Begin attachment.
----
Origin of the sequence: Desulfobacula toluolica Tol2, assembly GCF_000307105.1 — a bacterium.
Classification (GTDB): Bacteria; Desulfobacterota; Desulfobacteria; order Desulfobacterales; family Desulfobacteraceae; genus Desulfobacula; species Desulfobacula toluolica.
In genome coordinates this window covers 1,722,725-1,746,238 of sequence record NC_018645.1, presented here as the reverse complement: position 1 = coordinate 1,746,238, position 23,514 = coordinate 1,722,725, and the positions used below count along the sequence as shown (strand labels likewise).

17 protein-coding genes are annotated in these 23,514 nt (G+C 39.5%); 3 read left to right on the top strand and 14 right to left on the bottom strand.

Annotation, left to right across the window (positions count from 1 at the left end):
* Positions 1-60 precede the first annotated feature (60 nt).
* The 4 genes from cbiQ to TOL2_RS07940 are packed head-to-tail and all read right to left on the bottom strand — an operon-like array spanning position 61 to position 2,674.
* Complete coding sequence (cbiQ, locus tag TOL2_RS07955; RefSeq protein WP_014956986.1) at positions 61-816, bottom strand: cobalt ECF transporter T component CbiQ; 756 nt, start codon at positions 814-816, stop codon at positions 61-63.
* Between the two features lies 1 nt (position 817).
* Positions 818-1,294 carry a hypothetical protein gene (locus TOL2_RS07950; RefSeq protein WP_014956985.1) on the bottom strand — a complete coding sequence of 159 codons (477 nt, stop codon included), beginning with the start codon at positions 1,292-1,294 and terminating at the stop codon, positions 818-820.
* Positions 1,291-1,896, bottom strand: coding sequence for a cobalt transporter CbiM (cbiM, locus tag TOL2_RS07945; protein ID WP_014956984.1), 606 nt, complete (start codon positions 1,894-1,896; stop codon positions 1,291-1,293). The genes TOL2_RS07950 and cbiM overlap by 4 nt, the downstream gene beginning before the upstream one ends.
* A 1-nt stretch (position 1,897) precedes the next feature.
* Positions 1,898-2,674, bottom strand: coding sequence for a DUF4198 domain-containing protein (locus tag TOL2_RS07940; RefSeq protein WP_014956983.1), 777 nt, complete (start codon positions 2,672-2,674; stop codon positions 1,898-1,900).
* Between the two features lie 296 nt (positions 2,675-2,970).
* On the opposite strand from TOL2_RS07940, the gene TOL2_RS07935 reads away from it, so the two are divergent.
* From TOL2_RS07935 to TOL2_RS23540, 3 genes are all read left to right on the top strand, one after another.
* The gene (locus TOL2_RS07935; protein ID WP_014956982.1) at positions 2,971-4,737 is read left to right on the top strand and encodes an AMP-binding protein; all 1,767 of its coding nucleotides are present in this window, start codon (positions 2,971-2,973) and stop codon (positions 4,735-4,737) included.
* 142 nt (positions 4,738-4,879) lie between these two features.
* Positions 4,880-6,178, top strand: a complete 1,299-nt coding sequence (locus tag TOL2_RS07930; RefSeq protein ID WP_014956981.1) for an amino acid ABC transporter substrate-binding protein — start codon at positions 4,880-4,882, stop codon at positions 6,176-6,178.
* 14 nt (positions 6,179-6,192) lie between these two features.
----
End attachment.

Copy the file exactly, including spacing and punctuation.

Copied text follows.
Origin of the sequence: Desulfobacula toluolica Tol2, assembly GCF_000307105.1 — a bacterium.
Classification (GTDB): Bacteria; Desulfobacterota; Desulfobacteria; order Desulfobacterales; family Desulfobacteraceae; genus Desulfobacula; species Desulfobacula toluolica.
In genome coordinates this window covers 1,722,725-1,746,238 of sequence record NC_018645.1, presented here as the reverse complement: position 1 = coordinate 1,746,238, position 23,514 = coordinate 1,722,725, and the positions used below count along the sequence as shown (strand labels likewise).

17 protein-coding genes are annotated in these 23,514 nt (G+C 39.5%); 3 read left to right on the top strand and 14 right to left on the bottom strand.

Annotation, left to right across the window (positions count from 1 at the left end):
* Positions 1-60 precede the first annotated feature (60 nt).
* The 4 genes from cbiQ to TOL2_RS07940 are packed head-to-tail and all read right to left on the bottom strand — an operon-like array spanning position 61 to position 2,674.
* Complete coding sequence (cbiQ, locus tag TOL2_RS07955; RefSeq protein WP_014956986.1) at positions 61-816, bottom strand: cobalt ECF transporter T component CbiQ; 756 nt, start codon at positions 814-816, stop codon at positions 61-63.
* Between the two features lies 1 nt (position 817).
* Positions 818-1,294 carry a hypothetical protein gene (locus TOL2_RS07950; RefSeq protein WP_014956985.1) on the bottom strand — a complete coding sequence of 159 codons (477 nt, stop codon included), beginning with the start codon at positions 1,292-1,294 and terminating at the stop codon, positions 818-820.
* Positions 1,291-1,896, bottom strand: coding sequence for a cobalt transporter CbiM (cbiM, locus tag TOL2_RS07945; protein ID WP_014956984.1), 606 nt, complete (start codon positions 1,894-1,896; stop codon positions 1,291-1,293). The genes TOL2_RS07950 and cbiM overlap by 4 nt, the downstream gene beginning before the upstream one ends.
* A 1-nt stretch (position 1,897) precedes the next feature.
* Positions 1,898-2,674, bottom strand: coding sequence for a DUF4198 domain-containing protein (locus tag TOL2_RS07940; RefSeq protein WP_014956983.1), 777 nt, complete (start codon positions 2,672-2,674; stop codon positions 1,898-1,900).
* Between the two features lie 296 nt (positions 2,675-2,970).
* On the opposite strand from TOL2_RS07940, the gene TOL2_RS07935 reads away from it, so the two are divergent.
* From TOL2_RS07935 to TOL2_RS23540, 3 genes are all read left to right on the top strand, one after another.
* The gene (locus TOL2_RS07935; protein ID WP_014956982.1) at positions 2,971-4,737 is read left to right on the top strand and encodes an AMP-binding protein; all 1,767 of its coding nucleotides are present in this window, start codon (positions 2,971-2,973) and stop codon (positions 4,735-4,737) included.
* 142 nt (positions 4,738-4,879) lie between these two features.
* Positions 4,880-6,178, top strand: a complete 1,299-nt coding sequence (locus tag TOL2_RS07930; RefSeq protein ID WP_014956981.1) for an amino acid ABC transporter substrate-binding protein — start codon at positions 4,880-4,882, stop codon at positions 6,176-6,178.
* 14 nt (positions 6,179-6,192) lie between these two features.